Argentina Returns to Capital Controls

By Kavaljit Singh | Briefing Paper # 28 | September 4, 2019

On September 1, the Argentine government led by President Mauricio Macri imposed capital controls in a bid to stem the fall in the foreign exchange reserves and the peso currency. This unexpected move was initiated soon after the authorities spent nearly $3 billion of forex reserves to repay short-term debt and to protect the value of the peso.

The announcement followed the Macri government’s unilateral decision taken on August 28 to delay repayment of short-term debt instruments (denominated in both US dollar and peso) to maintain liquidity in the financial system and to protect dwindling forex reserves. The government also unraveled its plans to seek a “voluntary reprofiling” of $50 billion of longer-term debt held by foreigners besides requesting the International Monetary Fund to restructure its debt repayment of $44 billion received under the Fund-supported bailout program.

The Policy U-turn

Hardly anyone anticipated that the Macri government would make a U-turn and embrace capital controls. Such was his commitment to market-friendly and pro-investor policies that Mr. Macri dismantled all capital controls introduced by the previous government in one go within hours of his inauguration in December 2015.

Just a few weeks back, he ruled out the imposition of capital controls when the opposition parties called for these measures to halt a slump in the forex reserves and the peso. Leave aside critics; even his supporters were not expecting a sudden policy reversal from President Macri – a firm believer of free markets and a vocal critic of capital controls and other interventionist policies of his predecessor, Cristina Fernández de Kirchner.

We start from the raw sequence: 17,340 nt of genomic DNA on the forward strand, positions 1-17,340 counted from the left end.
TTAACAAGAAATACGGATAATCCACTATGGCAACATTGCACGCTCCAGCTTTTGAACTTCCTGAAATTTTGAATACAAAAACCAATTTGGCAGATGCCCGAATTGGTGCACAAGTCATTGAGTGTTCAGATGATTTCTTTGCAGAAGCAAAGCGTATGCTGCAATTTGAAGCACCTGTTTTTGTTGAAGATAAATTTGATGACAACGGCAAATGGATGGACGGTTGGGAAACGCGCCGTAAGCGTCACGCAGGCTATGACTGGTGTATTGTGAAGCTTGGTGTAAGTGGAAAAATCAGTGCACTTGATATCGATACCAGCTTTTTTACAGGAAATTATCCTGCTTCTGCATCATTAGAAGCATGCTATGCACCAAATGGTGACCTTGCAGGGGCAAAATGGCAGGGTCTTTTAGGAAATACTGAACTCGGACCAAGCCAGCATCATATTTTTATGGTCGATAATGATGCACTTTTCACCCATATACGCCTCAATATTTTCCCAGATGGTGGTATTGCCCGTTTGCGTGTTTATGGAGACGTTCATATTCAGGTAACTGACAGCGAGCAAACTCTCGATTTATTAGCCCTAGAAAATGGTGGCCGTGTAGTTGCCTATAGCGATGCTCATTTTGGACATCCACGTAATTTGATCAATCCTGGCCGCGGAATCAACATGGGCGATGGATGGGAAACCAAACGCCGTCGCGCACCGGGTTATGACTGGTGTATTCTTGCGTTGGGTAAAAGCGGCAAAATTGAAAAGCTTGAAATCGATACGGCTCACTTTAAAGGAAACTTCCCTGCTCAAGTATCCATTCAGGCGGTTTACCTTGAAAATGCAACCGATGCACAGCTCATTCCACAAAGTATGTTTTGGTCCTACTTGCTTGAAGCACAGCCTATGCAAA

Now the Macri government has undertaken a course correction, but will the gambit pay off? It is too early to make any reasonable assessment of the efficacy of capital controls introduced in Argentina just two days ago, but initial reports[1] suggest that these measures did help in arresting the free fall of the peso.

The Political Shock

Since April 2018, Argentina has been facing severe macroeconomic instability, but the recent slump in the peso and financial markets started with the August 11 primary elections when Mr. Macri suffered a resounding defeat by the left-leaning opposition candidate Alberto Fernández, thereby further dimming the chances of his re-election. The presidential election will take place on October 27, 2019.

The primary election results were viewed by many as a referendum on the Macri government’s deeply unpopular austerity policies. The election results sent a shockwave in the domestic financial markets as investors feared a break with the market-friendly policies pursued by the Macri government. That led to a massive sell-off in the financial markets and triggered a fresh wave of capital flight out of the country. On August 17, Argentina’s finance minister, Nicolás Dujovne, resigned while admitting that “undoubtedly we have made mistakes”[2] in his resignation letter to President Macri.